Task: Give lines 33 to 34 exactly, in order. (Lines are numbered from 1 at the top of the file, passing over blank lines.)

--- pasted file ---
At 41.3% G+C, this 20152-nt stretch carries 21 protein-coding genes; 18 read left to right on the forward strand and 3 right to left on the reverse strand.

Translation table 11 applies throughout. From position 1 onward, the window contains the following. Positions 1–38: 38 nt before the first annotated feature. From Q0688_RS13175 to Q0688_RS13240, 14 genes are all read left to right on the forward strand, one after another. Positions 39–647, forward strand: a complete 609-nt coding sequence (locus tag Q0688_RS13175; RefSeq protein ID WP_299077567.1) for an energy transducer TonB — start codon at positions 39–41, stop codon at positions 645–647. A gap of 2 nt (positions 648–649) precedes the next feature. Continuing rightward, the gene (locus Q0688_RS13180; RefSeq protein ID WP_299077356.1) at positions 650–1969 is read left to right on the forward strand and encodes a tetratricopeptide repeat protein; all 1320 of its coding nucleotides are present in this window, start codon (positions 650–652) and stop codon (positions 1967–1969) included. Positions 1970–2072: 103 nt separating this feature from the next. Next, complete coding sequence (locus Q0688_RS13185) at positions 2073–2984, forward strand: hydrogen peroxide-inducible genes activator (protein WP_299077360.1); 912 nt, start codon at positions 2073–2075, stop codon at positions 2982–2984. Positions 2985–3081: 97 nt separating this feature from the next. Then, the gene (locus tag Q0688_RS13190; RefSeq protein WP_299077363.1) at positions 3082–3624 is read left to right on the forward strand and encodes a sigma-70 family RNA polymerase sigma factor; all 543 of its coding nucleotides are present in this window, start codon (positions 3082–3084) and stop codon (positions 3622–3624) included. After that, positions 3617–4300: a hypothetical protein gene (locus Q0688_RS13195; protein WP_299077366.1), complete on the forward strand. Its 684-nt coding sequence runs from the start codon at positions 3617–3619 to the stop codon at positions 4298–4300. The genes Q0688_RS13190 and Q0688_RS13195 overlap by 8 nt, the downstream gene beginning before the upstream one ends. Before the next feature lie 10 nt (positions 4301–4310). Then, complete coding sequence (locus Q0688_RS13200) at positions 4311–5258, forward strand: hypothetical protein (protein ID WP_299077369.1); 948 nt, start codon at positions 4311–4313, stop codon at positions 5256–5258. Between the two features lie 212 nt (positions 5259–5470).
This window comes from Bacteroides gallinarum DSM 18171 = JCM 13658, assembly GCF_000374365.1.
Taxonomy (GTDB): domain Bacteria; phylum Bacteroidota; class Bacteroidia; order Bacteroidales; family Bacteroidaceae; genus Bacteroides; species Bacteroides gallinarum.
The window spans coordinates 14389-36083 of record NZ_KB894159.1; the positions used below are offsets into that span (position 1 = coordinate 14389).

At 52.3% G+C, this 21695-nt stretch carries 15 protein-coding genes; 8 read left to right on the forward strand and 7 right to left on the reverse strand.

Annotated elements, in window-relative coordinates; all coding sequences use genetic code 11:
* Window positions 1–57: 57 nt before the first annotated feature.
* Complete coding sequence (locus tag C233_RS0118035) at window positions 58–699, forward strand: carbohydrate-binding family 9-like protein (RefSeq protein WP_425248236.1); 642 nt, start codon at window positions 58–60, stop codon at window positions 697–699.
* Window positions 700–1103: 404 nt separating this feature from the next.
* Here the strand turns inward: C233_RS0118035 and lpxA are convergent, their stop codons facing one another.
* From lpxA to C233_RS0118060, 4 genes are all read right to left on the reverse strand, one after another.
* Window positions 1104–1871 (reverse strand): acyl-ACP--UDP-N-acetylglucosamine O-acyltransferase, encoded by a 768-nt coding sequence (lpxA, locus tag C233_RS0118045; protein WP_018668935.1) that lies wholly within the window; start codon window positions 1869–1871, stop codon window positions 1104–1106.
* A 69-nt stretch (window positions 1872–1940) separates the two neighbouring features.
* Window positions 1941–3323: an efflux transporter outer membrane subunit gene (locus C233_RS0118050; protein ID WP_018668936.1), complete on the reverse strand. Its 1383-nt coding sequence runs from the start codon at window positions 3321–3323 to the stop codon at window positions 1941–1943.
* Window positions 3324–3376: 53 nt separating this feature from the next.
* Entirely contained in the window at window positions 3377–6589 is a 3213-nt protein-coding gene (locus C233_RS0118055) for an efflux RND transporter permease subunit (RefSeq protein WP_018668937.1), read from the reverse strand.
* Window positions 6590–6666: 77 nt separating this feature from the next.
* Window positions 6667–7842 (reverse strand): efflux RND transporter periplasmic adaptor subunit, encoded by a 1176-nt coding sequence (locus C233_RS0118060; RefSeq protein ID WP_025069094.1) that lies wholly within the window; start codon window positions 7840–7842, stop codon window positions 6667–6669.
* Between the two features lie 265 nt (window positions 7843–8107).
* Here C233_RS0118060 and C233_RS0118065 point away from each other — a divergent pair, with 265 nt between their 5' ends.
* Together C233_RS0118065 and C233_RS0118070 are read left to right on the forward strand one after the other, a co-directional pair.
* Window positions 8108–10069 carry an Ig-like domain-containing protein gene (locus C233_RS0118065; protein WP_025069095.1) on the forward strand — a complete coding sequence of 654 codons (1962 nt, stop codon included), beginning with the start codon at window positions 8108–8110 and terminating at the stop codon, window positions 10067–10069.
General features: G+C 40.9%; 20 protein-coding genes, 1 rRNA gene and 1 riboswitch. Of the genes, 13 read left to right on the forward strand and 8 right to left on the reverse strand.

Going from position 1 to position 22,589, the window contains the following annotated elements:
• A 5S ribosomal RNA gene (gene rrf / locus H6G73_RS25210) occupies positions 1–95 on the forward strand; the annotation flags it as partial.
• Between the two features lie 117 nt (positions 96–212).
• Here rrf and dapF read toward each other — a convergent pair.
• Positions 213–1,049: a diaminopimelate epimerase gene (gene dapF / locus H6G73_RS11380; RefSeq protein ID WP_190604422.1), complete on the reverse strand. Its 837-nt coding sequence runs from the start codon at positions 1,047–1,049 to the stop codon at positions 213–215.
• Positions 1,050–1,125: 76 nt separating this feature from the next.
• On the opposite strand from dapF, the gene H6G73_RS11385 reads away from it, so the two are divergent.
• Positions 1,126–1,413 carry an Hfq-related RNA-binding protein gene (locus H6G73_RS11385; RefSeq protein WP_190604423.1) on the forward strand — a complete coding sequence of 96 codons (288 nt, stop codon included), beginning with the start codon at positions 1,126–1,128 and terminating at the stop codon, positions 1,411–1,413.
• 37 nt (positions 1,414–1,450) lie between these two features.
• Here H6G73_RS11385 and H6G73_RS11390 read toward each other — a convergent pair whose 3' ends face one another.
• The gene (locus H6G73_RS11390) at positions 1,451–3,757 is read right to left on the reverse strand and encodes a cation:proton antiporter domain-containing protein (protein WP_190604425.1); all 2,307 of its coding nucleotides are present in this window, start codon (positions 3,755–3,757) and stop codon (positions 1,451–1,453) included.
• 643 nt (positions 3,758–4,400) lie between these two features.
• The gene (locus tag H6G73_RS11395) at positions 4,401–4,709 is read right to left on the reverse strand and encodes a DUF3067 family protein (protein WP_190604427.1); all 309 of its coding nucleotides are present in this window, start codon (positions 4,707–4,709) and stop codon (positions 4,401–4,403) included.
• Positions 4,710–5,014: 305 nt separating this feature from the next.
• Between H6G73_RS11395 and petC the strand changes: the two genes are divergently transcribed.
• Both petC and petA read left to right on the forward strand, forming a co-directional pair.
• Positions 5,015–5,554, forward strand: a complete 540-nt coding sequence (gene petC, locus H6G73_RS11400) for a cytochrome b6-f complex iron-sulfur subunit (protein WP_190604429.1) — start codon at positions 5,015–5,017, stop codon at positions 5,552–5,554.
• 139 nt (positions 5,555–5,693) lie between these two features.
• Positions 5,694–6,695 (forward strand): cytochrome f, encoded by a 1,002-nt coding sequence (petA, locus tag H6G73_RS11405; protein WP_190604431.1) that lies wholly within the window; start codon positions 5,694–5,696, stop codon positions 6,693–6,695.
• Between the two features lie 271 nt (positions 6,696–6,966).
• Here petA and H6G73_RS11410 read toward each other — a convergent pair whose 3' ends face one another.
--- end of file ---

• 37 nt (positions 1,414–1,450) lie between these two features.
• Here H6G73_RS11385 and H6G73_RS11390 read toward each other — a convergent pair whose 3' ends face one another.